Mr. Takata attended the unveiling of the Hollywood Star for legendary actor Toshiro Mifune. It was an exciting event with several celebrities there. Mr. Takata met Rieki Mifuno, the grandson of Toshiro Mifune. It was a fun ceremony with politicians and celebrities giving speeches. Rikiya Mifune also gave a speech about his grandfather. It was an honor for Mr. Takata to attend.
The Japan Times wrote an article describing the event:
" Hollywood celebrated the life of legendary Japanese actor Toshiro Mifune on Monday, honoring him with a star on its iconic Walk of Fame two decades after his death.
Mifune rose to stardom through Akira Kurosawaâ€™s classics, including â€œRashomonâ€ (1950) and â€œSeven Samuraiâ€ (1954), with masculine portrayals of powerful warlords that earned him a reputation as the worldâ€™s best samurai actor.
He died in Tokyo at that age of 77 in 1997. He had been mostly confined to his home since suffering a heart attack five years earlier.
His death shocked Japanâ€™s cinema industry, which took pride in him as its most presentable actor in international cinema, fondly calling him â€œMifune of the world.â€
Kurosawa cast Mifune in leading roles in all but one of 17 films he made between 1948 and 1965. â€œRashomon,â€ in which Mifune played a cynical bandit, won the Grand Prix award at the 1951 Venice Film Festival.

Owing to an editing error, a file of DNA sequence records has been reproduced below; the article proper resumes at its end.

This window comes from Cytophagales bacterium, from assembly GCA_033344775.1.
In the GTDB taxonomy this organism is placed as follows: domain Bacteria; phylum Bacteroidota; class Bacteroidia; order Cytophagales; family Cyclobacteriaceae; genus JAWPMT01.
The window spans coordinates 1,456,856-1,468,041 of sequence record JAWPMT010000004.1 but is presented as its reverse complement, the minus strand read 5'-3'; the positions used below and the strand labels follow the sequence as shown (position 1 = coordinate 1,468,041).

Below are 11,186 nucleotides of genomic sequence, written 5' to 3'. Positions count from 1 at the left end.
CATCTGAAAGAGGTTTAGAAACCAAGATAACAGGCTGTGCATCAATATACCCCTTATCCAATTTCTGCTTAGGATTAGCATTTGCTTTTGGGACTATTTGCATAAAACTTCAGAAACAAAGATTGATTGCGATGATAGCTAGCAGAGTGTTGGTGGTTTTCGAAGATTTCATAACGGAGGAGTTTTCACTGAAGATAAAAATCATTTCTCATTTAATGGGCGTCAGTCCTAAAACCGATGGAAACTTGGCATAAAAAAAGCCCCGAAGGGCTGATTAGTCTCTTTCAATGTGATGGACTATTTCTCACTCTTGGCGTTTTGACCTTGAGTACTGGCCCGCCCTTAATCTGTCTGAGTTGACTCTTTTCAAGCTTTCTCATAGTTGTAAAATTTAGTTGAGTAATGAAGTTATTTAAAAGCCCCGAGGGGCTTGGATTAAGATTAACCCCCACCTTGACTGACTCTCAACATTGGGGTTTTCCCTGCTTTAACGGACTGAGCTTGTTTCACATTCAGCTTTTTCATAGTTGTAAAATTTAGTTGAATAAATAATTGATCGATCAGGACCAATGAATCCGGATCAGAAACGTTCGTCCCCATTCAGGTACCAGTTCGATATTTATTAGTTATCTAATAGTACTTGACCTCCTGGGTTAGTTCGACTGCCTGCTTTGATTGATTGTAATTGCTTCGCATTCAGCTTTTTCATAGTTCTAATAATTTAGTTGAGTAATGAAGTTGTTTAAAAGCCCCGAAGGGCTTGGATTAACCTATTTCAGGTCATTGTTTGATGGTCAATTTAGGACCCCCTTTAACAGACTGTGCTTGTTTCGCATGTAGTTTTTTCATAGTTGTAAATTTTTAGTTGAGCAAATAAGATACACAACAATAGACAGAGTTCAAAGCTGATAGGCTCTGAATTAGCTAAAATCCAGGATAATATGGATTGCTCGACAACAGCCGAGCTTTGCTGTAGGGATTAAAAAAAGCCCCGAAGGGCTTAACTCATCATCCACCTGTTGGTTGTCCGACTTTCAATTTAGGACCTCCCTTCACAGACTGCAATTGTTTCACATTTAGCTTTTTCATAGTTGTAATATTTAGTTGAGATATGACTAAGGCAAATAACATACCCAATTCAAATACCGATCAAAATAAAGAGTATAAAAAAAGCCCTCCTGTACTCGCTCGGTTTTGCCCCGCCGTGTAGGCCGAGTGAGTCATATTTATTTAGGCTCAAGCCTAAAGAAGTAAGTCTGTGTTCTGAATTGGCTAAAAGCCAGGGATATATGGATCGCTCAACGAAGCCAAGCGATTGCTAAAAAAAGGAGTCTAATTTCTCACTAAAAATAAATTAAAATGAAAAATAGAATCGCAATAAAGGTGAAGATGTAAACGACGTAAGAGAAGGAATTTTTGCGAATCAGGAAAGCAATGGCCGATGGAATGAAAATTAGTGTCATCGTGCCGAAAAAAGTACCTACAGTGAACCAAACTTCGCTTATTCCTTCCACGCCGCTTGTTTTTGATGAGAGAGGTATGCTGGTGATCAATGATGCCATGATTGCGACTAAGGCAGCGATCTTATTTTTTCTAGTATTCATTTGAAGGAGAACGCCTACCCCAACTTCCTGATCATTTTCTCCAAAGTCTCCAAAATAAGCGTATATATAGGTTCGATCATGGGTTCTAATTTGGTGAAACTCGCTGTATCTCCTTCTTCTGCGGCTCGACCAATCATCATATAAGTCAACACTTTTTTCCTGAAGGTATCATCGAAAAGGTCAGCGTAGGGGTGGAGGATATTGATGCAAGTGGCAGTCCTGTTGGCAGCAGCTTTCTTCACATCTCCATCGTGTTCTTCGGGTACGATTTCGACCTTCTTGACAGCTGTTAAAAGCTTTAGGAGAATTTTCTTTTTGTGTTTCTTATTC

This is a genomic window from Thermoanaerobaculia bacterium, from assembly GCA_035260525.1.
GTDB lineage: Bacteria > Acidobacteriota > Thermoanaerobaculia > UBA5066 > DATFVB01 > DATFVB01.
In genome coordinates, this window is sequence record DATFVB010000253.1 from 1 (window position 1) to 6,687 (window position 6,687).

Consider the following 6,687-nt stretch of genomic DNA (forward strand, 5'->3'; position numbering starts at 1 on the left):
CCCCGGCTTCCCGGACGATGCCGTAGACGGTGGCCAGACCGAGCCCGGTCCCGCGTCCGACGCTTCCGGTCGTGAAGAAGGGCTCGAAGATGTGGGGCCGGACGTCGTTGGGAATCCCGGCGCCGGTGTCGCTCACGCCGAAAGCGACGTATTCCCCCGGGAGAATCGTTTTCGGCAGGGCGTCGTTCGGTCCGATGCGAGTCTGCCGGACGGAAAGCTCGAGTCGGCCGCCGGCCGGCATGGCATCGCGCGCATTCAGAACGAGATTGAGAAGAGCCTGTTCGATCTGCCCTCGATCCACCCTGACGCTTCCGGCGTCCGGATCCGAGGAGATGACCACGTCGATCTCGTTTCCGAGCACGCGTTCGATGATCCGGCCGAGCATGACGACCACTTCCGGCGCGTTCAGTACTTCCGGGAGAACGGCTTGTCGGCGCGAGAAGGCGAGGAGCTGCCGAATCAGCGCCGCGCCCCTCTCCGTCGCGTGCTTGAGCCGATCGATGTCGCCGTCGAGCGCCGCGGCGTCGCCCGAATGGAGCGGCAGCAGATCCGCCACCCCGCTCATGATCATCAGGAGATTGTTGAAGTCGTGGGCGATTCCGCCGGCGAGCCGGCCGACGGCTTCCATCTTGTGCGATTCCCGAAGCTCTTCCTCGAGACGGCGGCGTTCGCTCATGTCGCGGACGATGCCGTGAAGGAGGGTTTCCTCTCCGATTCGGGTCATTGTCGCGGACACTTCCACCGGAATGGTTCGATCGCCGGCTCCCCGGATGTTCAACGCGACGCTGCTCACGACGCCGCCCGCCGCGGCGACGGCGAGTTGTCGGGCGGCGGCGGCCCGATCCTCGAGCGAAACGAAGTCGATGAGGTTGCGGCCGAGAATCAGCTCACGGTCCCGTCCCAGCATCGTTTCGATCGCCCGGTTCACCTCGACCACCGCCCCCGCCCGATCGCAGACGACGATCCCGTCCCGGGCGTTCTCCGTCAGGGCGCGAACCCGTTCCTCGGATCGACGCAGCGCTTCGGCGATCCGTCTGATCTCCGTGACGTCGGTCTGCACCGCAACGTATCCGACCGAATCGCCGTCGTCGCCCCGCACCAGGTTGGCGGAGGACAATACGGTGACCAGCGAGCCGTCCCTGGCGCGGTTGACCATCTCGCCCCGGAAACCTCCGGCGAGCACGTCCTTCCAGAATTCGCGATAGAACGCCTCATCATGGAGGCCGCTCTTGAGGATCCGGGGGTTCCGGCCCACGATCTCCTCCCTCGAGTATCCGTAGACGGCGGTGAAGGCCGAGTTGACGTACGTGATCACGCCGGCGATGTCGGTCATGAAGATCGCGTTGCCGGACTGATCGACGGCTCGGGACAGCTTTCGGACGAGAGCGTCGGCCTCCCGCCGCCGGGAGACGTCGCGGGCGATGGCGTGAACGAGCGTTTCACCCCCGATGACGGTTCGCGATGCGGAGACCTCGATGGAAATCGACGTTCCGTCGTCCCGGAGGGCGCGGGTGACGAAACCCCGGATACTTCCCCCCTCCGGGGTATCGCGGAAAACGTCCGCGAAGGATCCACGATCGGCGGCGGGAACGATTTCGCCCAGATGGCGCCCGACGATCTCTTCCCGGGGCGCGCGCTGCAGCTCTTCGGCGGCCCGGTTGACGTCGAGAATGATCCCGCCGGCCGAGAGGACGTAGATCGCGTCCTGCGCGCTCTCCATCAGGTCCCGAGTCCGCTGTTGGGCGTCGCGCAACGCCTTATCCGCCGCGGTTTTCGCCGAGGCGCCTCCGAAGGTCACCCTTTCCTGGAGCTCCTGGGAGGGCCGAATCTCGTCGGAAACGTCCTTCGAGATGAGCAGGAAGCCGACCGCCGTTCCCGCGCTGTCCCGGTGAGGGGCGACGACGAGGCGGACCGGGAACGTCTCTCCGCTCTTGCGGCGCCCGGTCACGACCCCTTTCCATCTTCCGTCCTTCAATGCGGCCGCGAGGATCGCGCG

Mifune played a peasant-turned samurai leading farmersâ€™ resistance against bandits in â€œSeven Samurai,â€ which inspired two Western remakes, both titled â€œThe Magnificent Sevenâ€ (1960 and 2016).
Born in Qingdao, China, on April 1, 1920, to a photographic studio owner, Mifune joined film company Toho Co. in 1946 after serving six years in an Imperial Japanese Army aerial photography unit during World War II.
He appeared in around 170 feature films, including such foreign productions as Terence Youngâ€™s â€œRed Sunâ€ (1972) and Steven Spielbergâ€™s â€œ1941â€ (1979).
He also starred in the 1980 popular U.S. television mini-series â€œShogun,â€ based on James Clavellâ€™s bestselling book.
Mifuneâ€™s last role on the silver screen was in â€œFukai Kawaâ€ (â€œDeep Riverâ€)â€in 1995, in which he portrayed a man tortured to the last moment of his life by his experience eating one of his comrades during war.
He left assets of Â¥630 million (then $5.4 million), according to local tax officials.
â€œMy grandfather passed away when I was 9 so the memories I have of him are mainly as a grandfather figure, but I remember him as a gentleman at home,â€ said his grandson, the actor Rikiya Mifune.
â€œHe would talk in a gruff and manly manner and always have perfect posture, like a true samurai, even at home.â€
His life is the subject of documentary â€œMifune: The Last Samurai,â€ screened at the American Film Instituteâ€™s AFI Fest this year. It is set to be released in U.S. theaters on Dec. 2."